The TG Act requires that therapeutic goods must be entered in the ARTG before they can be lawfully imported into, exported from, manufactured or supplied in Australia, unless the goods are the subject of an exemption, approval or authority under the TG Act. Pharmaceutical products containing a new chemical entity are normally considered as high risk medicines and require stringent assessment in relation to safety, quality and efficacy. Applicants for the entry of these goods in the ARTG are required to provide substantial information to the Therapeutic Goods Administration (TGA), an agency of the Department of Health, including information relating to pre-clinical studies, clinical or toxicological information, chemistry, quality control and manufacturing information.
Under section 25A of the TG Act the Secretary is prevented from relying upon, or using information previously submitted by an originator sponsor in relation to the registration of a new therapeutic good containing a new active component (commonly referred to as 'new chemical entity') that was never before entered in the ARTG, for the purposes of facilitating the registration of a generic product containing that same active component. This prohibition placed upon the Secretary lasts for five years from the date the therapeutic good containing the new active component became registered in relation to the originator sponsor. Section 25A of the TG Act; however, does not prevent the sponsor of the generic product obtaining its own independent data and lodging the full information required under the TG Act in order to register that product. Another way a company may register a generic product of the new active component within the five year protection period is by seeking agreement to use the data from the originator sponsor of the therapeutic good containing the new active component.
Harmonisation of IP Laws and International Obligations
There is increased pressure for greater harmonisation and mutual recognition of IP laws and administrative practices in IP systems. Australia’s IP laws are consistent with our obligations under various international treaties and agreements that are generally designed to standardise IP laws and systems around the world.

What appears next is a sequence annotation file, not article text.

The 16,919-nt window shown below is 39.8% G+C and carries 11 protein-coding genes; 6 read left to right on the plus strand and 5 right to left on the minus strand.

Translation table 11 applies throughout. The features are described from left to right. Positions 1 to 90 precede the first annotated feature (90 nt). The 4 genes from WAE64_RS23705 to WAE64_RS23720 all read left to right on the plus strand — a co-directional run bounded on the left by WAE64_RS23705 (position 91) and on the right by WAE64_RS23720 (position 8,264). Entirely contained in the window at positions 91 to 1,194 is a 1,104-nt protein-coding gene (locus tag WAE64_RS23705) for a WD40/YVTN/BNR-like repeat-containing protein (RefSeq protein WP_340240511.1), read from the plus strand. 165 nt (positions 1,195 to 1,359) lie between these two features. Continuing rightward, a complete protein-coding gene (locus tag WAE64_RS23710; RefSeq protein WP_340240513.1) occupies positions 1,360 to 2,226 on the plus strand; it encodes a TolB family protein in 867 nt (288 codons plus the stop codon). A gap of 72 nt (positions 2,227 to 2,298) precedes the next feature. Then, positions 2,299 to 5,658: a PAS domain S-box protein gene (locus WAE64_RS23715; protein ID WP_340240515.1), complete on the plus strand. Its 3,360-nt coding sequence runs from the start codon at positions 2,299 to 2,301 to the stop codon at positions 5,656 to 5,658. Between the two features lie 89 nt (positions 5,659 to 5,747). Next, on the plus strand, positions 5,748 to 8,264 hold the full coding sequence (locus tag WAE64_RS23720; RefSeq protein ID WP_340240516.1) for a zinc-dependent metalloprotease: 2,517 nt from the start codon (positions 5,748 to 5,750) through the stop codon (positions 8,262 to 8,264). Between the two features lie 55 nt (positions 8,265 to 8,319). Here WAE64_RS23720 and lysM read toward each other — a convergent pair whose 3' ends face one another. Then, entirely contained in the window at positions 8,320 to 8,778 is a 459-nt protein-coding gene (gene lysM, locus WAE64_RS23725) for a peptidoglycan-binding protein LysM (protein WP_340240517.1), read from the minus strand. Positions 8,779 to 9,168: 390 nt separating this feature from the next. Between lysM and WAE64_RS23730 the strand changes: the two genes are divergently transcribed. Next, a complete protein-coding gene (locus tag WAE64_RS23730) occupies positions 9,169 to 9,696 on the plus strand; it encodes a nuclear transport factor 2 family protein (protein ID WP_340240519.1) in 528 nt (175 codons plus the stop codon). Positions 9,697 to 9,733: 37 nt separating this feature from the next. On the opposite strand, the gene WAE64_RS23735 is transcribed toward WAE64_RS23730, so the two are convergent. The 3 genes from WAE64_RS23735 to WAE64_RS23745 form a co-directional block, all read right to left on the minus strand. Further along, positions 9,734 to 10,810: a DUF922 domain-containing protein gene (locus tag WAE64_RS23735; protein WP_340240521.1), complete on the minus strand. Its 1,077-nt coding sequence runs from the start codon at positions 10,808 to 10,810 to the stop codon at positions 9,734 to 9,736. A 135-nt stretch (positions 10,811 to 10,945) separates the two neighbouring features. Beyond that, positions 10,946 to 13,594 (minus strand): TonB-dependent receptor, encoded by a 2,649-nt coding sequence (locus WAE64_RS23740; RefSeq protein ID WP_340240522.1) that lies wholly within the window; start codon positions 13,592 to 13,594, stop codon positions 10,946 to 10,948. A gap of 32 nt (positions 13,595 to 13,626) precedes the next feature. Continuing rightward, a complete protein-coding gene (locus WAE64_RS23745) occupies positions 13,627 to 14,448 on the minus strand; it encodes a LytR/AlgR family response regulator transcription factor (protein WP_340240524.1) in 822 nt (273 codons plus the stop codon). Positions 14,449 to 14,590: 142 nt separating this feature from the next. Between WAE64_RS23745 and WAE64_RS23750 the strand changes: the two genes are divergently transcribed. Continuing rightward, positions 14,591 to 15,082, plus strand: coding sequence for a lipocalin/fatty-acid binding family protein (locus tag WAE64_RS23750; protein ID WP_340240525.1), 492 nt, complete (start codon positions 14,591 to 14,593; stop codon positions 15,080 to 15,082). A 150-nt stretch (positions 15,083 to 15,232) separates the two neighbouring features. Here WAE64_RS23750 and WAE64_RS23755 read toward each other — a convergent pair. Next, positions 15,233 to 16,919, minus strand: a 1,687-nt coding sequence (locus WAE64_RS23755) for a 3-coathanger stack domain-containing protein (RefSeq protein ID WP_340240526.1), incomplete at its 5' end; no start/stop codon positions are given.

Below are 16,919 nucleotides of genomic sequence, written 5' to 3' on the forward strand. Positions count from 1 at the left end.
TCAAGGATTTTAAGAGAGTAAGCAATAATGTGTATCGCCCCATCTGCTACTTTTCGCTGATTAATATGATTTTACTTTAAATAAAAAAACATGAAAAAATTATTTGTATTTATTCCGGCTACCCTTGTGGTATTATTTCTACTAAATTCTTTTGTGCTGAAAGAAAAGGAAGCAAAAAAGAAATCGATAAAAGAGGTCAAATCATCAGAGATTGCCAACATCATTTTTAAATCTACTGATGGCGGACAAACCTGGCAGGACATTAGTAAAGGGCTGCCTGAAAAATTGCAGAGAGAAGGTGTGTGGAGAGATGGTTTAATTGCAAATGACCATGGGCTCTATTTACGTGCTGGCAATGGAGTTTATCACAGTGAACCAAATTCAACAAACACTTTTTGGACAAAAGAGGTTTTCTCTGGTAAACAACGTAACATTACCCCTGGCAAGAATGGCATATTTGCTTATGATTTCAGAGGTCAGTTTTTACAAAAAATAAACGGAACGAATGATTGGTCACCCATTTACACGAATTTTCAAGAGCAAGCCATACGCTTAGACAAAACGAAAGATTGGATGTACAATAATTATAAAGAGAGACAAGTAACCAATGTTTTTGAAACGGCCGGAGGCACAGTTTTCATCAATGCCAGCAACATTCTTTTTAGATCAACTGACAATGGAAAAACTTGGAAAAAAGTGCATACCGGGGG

Australia has been a member of the World Intellectual Property Organization (WIPO) since 1972. There is substantial ongoing international dialogue within WIPO that aims to address issues arising from the internationalisation of the IP system. The WIPO administers a number of agreements and one such agreement is the Patent Cooperation Treaty (PCT), which makes it possible to seek patent protection in a number of countries by filing a single international patent application. Australia acceded to the PCT in 1980.
IP laws and systems are generally country or region specific. Businesses wanting worldwide registrable IP protection must apply for protection in each national or regional IP office. This is facilitated by the PCT application process which can be accessed through IP Australia.
Trade-Related Aspects of Intellectual Property Rights (TRIPS)
The TRIPS Agreement is part of international moves to standardise IP laws and systems. It sets minimum standards on IP protection and requires members of the World Trade Organization (WTO) to comply with the requirements of aspects of particular WIPO Conventions. As a Member of the WTO, Australia is required to ensure its IP regime meets the requirements of the TRIPS Agreement. Australia’s legislation is consistent with this framework and the IP regime for pharmaceutical patents is in line with those operating in other developed markets. For further information about TRIPS or a copy of the Agreement go to the WTO website.
For enquiries regarding this website or further information on the pharmaceuticals industry pleases contact:
Health Technologies Section
Advanced Technologies Branch
Department of Industry, Innovation and Science
GPO Box 9839
Canberra ACT 2601